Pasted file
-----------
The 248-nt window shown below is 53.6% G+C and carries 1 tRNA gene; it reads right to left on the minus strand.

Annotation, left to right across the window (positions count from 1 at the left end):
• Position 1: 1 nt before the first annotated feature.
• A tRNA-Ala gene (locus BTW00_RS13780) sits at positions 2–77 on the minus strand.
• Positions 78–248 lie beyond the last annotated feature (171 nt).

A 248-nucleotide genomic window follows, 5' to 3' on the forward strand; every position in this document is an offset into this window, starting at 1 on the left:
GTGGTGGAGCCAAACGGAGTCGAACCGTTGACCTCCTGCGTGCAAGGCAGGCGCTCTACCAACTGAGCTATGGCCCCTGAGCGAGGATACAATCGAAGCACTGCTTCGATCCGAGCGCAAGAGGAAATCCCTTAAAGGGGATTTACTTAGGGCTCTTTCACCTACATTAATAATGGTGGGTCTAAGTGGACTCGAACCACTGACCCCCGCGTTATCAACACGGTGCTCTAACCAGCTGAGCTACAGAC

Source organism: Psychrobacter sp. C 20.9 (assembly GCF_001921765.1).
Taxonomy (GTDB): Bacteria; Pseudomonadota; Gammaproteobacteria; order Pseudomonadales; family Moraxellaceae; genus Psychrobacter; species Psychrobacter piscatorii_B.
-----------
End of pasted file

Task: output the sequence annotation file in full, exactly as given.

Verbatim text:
The 248-nt window shown below is 53.6% G+C and carries 1 tRNA gene; it reads right to left on the minus strand.

Annotation, left to right across the window (positions count from 1 at the left end):
• Position 1: 1 nt before the first annotated feature.
• A tRNA-Ala gene (locus BTW00_RS13780) sits at positions 2–77 on the minus strand.
• Positions 78–248 lie beyond the last annotated feature (171 nt).

A 248-nucleotide genomic window follows, 5' to 3' on the forward strand; every position in this document is an offset into this window, starting at 1 on the left:
GTGGTGGAGCCAAACGGAGTCGAACCGTTGACCTCCTGCGTGCAAGGCAGGCGCTCTACCAACTGAGCTATGGCCCCTGAGCGAGGATACAATCGAAGCACTGCTTCGATCCGAGCGCAAGAGGAAATCCCTTAAAGGGGATTTACTTAGGGCTCTTTCACCTACATTAATAATGGTGGGTCTAAGTGGACTCGAACCACTGACCCCCGCGTTATCAACACGGTGCTCTAACCAGCTGAGCTACAGAC

Source organism: Psychrobacter sp. C 20.9 (assembly GCF_001921765.1).
Taxonomy (GTDB): Bacteria; Pseudomonadota; Gammaproteobacteria; order Pseudomonadales; family Moraxellaceae; genus Psychrobacter; species Psychrobacter piscatorii_B.